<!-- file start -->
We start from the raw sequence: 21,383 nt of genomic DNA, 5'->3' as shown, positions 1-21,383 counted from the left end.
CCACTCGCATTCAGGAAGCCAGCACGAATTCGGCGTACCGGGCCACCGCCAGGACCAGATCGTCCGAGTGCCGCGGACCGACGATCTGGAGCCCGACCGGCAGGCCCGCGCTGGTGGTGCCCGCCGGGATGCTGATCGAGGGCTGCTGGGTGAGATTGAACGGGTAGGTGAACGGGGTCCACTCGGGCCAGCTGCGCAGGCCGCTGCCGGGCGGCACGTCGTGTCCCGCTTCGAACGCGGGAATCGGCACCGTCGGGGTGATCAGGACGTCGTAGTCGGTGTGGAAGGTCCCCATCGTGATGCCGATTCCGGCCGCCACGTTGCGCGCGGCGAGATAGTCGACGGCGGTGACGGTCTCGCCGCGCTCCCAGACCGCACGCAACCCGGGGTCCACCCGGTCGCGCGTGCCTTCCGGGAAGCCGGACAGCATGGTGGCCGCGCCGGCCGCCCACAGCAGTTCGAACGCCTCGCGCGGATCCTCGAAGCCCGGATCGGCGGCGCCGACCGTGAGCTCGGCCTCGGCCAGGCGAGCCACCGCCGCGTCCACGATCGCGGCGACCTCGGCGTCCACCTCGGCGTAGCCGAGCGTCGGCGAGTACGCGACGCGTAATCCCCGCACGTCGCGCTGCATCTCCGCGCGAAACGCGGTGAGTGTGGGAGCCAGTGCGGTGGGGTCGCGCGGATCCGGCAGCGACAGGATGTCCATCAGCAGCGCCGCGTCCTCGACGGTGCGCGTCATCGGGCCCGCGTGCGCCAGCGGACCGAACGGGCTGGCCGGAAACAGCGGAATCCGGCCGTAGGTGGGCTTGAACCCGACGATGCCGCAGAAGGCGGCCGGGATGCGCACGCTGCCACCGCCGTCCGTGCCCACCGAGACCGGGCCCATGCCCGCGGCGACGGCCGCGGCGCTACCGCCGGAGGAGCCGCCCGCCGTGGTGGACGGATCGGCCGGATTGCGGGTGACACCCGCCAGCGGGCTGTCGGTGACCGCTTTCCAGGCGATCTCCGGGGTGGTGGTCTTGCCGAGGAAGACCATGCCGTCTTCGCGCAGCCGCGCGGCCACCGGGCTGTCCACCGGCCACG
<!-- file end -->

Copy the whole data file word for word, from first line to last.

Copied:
We start from the raw sequence: 21,383 nt of genomic DNA, 5'->3' as shown, positions 1-21,383 counted from the left end.
CCACTCGCATTCAGGAAGCCAGCACGAATTCGGCGTACCGGGCCACCGCCAGGACCAGATCGTCCGAGTGCCGCGGACCGACGATCTGGAGCCCGACCGGCAGGCCCGCGCTGGTGGTGCCCGCCGGGATGCTGATCGAGGGCTGCTGGGTGAGATTGAACGGGTAGGTGAACGGGGTCCACTCGGGCCAGCTGCGCAGGCCGCTGCCGGGCGGCACGTCGTGTCCCGCTTCGAACGCGGGAATCGGCACCGTCGGGGTGATCAGGACGTCGTAGTCGGTGTGGAAGGTCCCCATCGTGATGCCGATTCCGGCCGCCACGTTGCGCGCGGCGAGATAGTCGACGGCGGTGACGGTCTCGCCGCGCTCCCAGACCGCACGCAACCCGGGGTCCACCCGGTCGCGCGTGCCTTCCGGGAAGCCGGACAGCATGGTGGCCGCGCCGGCCGCCCACAGCAGTTCGAACGCCTCGCGCGGATCCTCGAAGCCCGGATCGGCGGCGCCGACCGTGAGCTCGGCCTCGGCCAGGCGAGCCACCGCCGCGTCCACGATCGCGGCGACCTCGGCGTCCACCTCGGCGTAGCCGAGCGTCGGCGAGTACGCGACGCGTAATCCCCGCACGTCGCGCTGCATCTCCGCGCGAAACGCGGTGAGTGTGGGAGCCAGTGCGGTGGGGTCGCGCGGATCCGGCAGCGACAGGATGTCCATCAGCAGCGCCGCGTCCTCGACGGTGCGCGTCATCGGGCCCGCGTGCGCCAGCGGACCGAACGGGCTGGCCGGAAACAGCGGAATCCGGCCGTAGGTGGGCTTGAACCCGACGATGCCGCAGAAGGCGGCCGGGATGCGCACGCTGCCACCGCCGTCCGTGCCCACCGAGACCGGGCCCATGCCCGCGGCGACGGCCGCGGCGCTACCGCCGGAGGAGCCGCCCGCCGTGGTGGACGGATCGGCCGGATTGCGGGTGACACCCGCCAGCGGGCTGTCGGTGACCGCTTTCCAGGCGATCTCCGGGGTGGTGGTCTTGCCGAGGAAGACCATGCCGTCTTCGCGCAGCCGCGCGGCCACCGGGCTGTCCACCGGCCACG